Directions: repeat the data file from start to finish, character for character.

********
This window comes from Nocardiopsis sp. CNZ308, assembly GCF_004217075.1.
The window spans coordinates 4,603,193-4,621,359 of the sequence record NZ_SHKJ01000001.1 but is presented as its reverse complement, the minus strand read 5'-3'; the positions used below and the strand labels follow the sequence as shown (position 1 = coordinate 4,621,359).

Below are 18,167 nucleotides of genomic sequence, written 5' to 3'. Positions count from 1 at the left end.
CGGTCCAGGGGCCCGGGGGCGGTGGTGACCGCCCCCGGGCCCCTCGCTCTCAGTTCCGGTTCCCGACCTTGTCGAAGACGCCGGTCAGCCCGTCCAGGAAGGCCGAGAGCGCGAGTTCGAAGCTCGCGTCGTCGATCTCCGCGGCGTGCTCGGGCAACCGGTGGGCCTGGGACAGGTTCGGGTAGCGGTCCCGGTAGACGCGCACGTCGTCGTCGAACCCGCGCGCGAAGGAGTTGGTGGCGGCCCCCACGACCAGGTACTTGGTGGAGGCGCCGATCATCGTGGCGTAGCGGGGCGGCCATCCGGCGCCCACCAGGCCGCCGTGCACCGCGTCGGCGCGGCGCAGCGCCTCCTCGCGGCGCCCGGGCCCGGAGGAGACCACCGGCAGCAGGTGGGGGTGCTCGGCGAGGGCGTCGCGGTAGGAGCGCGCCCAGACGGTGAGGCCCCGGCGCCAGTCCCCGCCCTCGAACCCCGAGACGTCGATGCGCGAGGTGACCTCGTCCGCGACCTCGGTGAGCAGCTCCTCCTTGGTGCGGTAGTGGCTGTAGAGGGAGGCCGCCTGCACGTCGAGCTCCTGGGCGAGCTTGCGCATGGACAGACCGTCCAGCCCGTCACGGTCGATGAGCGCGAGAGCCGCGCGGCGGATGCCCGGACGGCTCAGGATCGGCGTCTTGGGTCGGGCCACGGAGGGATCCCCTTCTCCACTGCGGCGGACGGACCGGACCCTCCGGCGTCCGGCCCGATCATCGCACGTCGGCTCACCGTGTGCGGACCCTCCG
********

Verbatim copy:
This window comes from Nocardiopsis sp. CNZ308, assembly GCF_004217075.1.
The window spans coordinates 4,603,193-4,621,359 of the sequence record NZ_SHKJ01000001.1 but is presented as its reverse complement, the minus strand read 5'-3'; the positions used below and the strand labels follow the sequence as shown (position 1 = coordinate 4,621,359).

Below are 18,167 nucleotides of genomic sequence, written 5' to 3'. Positions count from 1 at the left end.
CGGTCCAGGGGCCCGGGGGCGGTGGTGACCGCCCCCGGGCCCCTCGCTCTCAGTTCCGGTTCCCGACCTTGTCGAAGACGCCGGTCAGCCCGTCCAGGAAGGCCGAGAGCGCGAGTTCGAAGCTCGCGTCGTCGATCTCCGCGGCGTGCTCGGGCAACCGGTGGGCCTGGGACAGGTTCGGGTAGCGGTCCCGGTAGACGCGCACGTCGTCGTCGAACCCGCGCGCGAAGGAGTTGGTGGCGGCCCCCACGACCAGGTACTTGGTGGAGGCGCCGATCATCGTGGCGTAGCGGGGCGGCCATCCGGCGCCCACCAGGCCGCCGTGCACCGCGTCGGCGCGGCGCAGCGCCTCCTCGCGGCGCCCGGGCCCGGAGGAGACCACCGGCAGCAGGTGGGGGTGCTCGGCGAGGGCGTCGCGGTAGGAGCGCGCCCAGACGGTGAGGCCCCGGCGCCAGTCCCCGCCCTCGAACCCCGAGACGTCGATGCGCGAGGTGACCTCGTCCGCGACCTCGGTGAGCAGCTCCTCCTTGGTGCGGTAGTGGCTGTAGAGGGAGGCCGCCTGCACGTCGAGCTCCTGGGCGAGCTTGCGCATGGACAGACCGTCCAGCCCGTCACGGTCGATGAGCGCGAGAGCCGCGCGGCGGATGCCCGGACGGCTCAGGATCGGCGTCTTGGGTCGGGCCACGGAGGGATCCCCTTCTCCACTGCGGCGGACGGACCGGACCCTCCGGCGTCCGGCCCGATCATCGCACGTCGGCTCACCGTGTGCGGACCCTCCG